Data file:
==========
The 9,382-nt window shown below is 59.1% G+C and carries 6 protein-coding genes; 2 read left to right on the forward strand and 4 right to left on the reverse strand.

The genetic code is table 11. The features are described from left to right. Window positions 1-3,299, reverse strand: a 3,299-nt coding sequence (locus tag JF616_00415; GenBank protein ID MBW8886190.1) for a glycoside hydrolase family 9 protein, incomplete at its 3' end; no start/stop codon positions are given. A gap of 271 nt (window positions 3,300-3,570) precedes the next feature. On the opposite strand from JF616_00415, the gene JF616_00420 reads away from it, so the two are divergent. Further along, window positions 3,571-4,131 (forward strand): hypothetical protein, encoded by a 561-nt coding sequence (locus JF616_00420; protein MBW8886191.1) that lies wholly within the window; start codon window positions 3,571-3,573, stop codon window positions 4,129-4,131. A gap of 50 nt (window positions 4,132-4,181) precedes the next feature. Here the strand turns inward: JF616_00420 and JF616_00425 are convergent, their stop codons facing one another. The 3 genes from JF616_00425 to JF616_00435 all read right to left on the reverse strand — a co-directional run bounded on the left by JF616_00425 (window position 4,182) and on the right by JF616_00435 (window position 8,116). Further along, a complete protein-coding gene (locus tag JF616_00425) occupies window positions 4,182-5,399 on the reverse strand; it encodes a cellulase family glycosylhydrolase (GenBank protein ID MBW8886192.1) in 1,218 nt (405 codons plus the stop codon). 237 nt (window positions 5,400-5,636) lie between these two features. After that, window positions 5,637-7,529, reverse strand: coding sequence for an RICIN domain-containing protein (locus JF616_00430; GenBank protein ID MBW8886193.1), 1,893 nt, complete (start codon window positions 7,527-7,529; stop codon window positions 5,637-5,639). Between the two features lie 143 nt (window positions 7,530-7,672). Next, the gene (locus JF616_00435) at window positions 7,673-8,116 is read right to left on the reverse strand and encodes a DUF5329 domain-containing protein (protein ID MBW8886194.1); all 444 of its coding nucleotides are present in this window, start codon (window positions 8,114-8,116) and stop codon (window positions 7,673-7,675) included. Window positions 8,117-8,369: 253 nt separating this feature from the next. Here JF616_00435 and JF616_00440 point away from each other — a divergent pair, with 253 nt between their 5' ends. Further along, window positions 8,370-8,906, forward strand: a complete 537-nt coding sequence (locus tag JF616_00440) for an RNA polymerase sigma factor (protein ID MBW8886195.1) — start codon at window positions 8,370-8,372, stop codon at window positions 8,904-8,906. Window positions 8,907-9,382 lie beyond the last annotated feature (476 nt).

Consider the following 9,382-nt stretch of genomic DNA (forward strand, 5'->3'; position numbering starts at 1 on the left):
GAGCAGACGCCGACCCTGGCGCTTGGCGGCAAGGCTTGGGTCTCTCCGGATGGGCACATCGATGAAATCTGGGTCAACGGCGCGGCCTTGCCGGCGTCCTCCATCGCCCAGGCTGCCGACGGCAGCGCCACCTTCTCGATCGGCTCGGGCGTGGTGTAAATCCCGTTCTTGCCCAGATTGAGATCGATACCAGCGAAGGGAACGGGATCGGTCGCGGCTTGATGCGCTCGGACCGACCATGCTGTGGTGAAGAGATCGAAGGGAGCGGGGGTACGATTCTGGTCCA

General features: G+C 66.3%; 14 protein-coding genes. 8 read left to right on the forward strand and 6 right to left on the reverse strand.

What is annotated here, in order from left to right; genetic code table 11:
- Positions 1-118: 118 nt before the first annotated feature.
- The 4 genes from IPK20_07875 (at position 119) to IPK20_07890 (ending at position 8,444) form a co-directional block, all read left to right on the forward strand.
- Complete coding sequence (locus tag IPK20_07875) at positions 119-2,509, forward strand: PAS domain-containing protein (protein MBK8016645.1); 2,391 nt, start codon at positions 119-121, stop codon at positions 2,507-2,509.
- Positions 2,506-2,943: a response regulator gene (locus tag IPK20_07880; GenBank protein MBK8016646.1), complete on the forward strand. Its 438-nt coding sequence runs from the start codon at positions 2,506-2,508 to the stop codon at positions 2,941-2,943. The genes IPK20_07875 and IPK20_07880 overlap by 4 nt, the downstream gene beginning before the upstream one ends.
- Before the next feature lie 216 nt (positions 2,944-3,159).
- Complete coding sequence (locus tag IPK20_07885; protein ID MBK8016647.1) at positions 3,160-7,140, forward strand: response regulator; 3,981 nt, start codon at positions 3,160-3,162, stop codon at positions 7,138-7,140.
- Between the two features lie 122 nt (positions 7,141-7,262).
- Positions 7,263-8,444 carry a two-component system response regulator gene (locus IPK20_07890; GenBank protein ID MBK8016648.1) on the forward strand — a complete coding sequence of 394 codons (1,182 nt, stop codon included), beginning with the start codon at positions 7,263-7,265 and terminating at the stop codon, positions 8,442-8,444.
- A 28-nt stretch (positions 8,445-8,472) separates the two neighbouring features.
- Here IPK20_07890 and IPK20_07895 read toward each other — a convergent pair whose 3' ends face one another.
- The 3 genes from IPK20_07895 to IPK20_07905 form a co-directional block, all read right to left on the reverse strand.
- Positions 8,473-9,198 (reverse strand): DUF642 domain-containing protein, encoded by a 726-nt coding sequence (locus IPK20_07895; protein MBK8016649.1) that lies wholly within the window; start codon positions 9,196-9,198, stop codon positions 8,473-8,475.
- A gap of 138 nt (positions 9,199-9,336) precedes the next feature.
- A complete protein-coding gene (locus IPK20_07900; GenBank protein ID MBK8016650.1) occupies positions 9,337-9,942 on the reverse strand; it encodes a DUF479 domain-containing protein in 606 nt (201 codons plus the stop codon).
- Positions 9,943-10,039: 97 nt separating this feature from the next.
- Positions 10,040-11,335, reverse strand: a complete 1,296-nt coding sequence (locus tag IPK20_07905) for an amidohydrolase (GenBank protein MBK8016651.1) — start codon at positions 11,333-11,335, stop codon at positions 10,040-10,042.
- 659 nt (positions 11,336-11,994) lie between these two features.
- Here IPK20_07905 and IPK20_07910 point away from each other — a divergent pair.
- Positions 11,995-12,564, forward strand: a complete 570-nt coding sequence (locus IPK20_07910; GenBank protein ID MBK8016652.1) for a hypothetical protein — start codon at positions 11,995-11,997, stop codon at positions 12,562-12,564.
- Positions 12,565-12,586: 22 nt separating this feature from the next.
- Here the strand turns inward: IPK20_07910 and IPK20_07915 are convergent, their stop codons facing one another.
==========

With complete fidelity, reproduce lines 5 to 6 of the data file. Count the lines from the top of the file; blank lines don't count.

General features: G+C 66.3%; 14 protein-coding genes. 8 read left to right on the forward strand and 6 right to left on the reverse strand.

What is annotated here, in order from left to right; genetic code table 11: